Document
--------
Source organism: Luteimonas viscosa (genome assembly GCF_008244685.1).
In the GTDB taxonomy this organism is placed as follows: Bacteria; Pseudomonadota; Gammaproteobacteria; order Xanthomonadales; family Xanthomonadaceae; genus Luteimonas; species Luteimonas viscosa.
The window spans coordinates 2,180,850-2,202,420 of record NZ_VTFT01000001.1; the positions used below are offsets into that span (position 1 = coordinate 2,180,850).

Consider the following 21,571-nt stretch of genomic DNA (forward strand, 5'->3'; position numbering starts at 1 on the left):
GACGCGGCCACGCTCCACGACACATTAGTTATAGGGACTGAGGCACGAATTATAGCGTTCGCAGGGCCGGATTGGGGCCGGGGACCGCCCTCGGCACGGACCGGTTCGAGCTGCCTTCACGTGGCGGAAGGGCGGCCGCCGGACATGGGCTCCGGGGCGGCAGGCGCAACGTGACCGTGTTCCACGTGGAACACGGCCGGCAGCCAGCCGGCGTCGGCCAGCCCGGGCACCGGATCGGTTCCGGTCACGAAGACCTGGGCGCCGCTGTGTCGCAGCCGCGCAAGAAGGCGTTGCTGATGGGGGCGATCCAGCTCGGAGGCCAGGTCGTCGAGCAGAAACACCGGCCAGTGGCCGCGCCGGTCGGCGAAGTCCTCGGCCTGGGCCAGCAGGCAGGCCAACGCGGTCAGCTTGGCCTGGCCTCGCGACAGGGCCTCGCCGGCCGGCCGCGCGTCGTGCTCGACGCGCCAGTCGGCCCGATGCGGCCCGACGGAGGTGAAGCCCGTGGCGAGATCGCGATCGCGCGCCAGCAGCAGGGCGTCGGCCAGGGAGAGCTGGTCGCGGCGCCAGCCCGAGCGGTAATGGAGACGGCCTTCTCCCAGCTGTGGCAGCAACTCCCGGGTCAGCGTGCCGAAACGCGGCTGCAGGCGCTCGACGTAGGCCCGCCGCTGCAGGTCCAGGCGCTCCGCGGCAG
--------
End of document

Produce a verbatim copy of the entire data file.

Source organism: Luteimonas viscosa (genome assembly GCF_008244685.1).
In the GTDB taxonomy this organism is placed as follows: Bacteria; Pseudomonadota; Gammaproteobacteria; order Xanthomonadales; family Xanthomonadaceae; genus Luteimonas; species Luteimonas viscosa.
The window spans coordinates 2,180,850-2,202,420 of record NZ_VTFT01000001.1; the positions used below are offsets into that span (position 1 = coordinate 2,180,850).

Consider the following 21,571-nt stretch of genomic DNA (forward strand, 5'->3'; position numbering starts at 1 on the left):
GACGCGGCCACGCTCCACGACACATTAGTTATAGGGACTGAGGCACGAATTATAGCGTTCGCAGGGCCGGATTGGGGCCGGGGACCGCCCTCGGCACGGACCGGTTCGAGCTGCCTTCACGTGGCGGAAGGGCGGCCGCCGGACATGGGCTCCGGGGCGGCAGGCGCAACGTGACCGTGTTCCACGTGGAACACGGCCGGCAGCCAGCCGGCGTCGGCCAGCCCGGGCACCGGATCGGTTCCGGTCACGAAGACCTGGGCGCCGCTGTGTCGCAGCCGCGCAAGAAGGCGTTGCTGATGGGGGCGATCCAGCTCGGAGGCCAGGTCGTCGAGCAGAAACACCGGCCAGTGGCCGCGCCGGTCGGCGAAGTCCTCGGCCTGGGCCAGCAGGCAGGCCAACGCGGTCAGCTTGGCCTGGCCTCGCGACAGGGCCTCGCCGGCCGGCCGCGCGTCGTGCTCGACGCGCCAGTCGGCCCGATGCGGCCCGACGGAGGTGAAGCCCGTGGCGAGATCGCGATCGCGCGCCAGCAGCAGGGCGTCGGCCAGGGAGAGCTGGTCGCGGCGCCAGCCCGAGCGGTAATGGAGACGGCCTTCTCCCAGCTGTGGCAGCAACTCCCGGGTCAGCGTGCCGAAACGCGGCTGCAGGCGCTCGACGTAGGCCCGCCGCTGCAGGTCCAGGCGCTCCGCGGCAG